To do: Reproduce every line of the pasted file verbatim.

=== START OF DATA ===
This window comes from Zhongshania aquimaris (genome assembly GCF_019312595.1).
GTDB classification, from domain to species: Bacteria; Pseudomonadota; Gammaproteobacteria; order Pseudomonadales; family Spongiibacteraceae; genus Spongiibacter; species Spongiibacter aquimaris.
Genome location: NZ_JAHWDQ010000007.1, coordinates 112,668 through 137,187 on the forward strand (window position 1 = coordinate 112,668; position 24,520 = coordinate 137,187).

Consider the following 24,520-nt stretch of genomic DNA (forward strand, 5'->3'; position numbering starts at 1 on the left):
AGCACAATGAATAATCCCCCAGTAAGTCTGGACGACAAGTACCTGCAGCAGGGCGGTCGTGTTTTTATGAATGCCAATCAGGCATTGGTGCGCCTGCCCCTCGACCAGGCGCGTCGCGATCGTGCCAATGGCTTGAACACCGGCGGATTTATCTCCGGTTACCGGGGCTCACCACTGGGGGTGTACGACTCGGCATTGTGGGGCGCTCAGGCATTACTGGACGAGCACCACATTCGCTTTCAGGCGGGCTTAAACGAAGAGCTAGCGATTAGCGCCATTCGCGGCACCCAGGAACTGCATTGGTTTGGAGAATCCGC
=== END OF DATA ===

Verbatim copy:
This window comes from Zhongshania aquimaris (genome assembly GCF_019312595.1).
GTDB classification, from domain to species: Bacteria; Pseudomonadota; Gammaproteobacteria; order Pseudomonadales; family Spongiibacteraceae; genus Spongiibacter; species Spongiibacter aquimaris.
Genome location: NZ_JAHWDQ010000007.1, coordinates 112,668 through 137,187 on the forward strand (window position 1 = coordinate 112,668; position 24,520 = coordinate 137,187).

Consider the following 24,520-nt stretch of genomic DNA (forward strand, 5'->3'; position numbering starts at 1 on the left):
AGCACAATGAATAATCCCCCAGTAAGTCTGGACGACAAGTACCTGCAGCAGGGCGGTCGTGTTTTTATGAATGCCAATCAGGCATTGGTGCGCCTGCCCCTCGACCAGGCGCGTCGCGATCGTGCCAATGGCTTGAACACCGGCGGATTTATCTCCGGTTACCGGGGCTCACCACTGGGGGTGTACGACTCGGCATTGTGGGGCGCTCAGGCATTACTGGACGAGCACCACATTCGCTTTCAGGCGGGCTTAAACGAAGAGCTAGCGATTAGCGCCATTCGCGGCACCCAGGAACTGCATTGGTTTGGAGAATCCGC